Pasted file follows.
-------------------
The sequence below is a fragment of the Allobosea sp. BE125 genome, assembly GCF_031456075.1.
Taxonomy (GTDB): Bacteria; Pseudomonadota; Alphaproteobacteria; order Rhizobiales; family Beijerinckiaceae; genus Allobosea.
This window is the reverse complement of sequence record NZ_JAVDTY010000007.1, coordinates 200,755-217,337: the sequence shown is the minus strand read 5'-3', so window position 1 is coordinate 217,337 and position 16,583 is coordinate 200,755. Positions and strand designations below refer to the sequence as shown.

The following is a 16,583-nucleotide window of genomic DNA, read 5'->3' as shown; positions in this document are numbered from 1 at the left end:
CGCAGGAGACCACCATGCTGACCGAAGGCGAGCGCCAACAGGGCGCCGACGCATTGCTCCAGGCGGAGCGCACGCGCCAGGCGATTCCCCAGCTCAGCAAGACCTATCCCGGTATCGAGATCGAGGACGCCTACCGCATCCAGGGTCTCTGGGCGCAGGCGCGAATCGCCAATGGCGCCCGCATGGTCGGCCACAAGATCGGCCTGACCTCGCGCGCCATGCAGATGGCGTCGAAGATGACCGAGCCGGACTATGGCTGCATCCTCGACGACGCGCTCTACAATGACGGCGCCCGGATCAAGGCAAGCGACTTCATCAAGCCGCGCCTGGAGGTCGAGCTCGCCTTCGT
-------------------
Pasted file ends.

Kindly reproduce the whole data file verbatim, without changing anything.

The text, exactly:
The sequence below is a fragment of the Allobosea sp. BE125 genome, assembly GCF_031456075.1.
Taxonomy (GTDB): Bacteria; Pseudomonadota; Alphaproteobacteria; order Rhizobiales; family Beijerinckiaceae; genus Allobosea.
This window is the reverse complement of sequence record NZ_JAVDTY010000007.1, coordinates 200,755-217,337: the sequence shown is the minus strand read 5'-3', so window position 1 is coordinate 217,337 and position 16,583 is coordinate 200,755. Positions and strand designations below refer to the sequence as shown.

The following is a 16,583-nucleotide window of genomic DNA, read 5'->3' as shown; positions in this document are numbered from 1 at the left end:
CGCAGGAGACCACCATGCTGACCGAAGGCGAGCGCCAACAGGGCGCCGACGCATTGCTCCAGGCGGAGCGCACGCGCCAGGCGATTCCCCAGCTCAGCAAGACCTATCCCGGTATCGAGATCGAGGACGCCTACCGCATCCAGGGTCTCTGGGCGCAGGCGCGAATCGCCAATGGCGCCCGCATGGTCGGCCACAAGATCGGCCTGACCTCGCGCGCCATGCAGATGGCGTCGAAGATGACCGAGCCGGACTATGGCTGCATCCTCGACGACGCGCTCTACAATGACGGCGCCCGGATCAAGGCAAGCGACTTCATCAAGCCGCGCCTGGAGGTCGAGCTCGCCTTCGT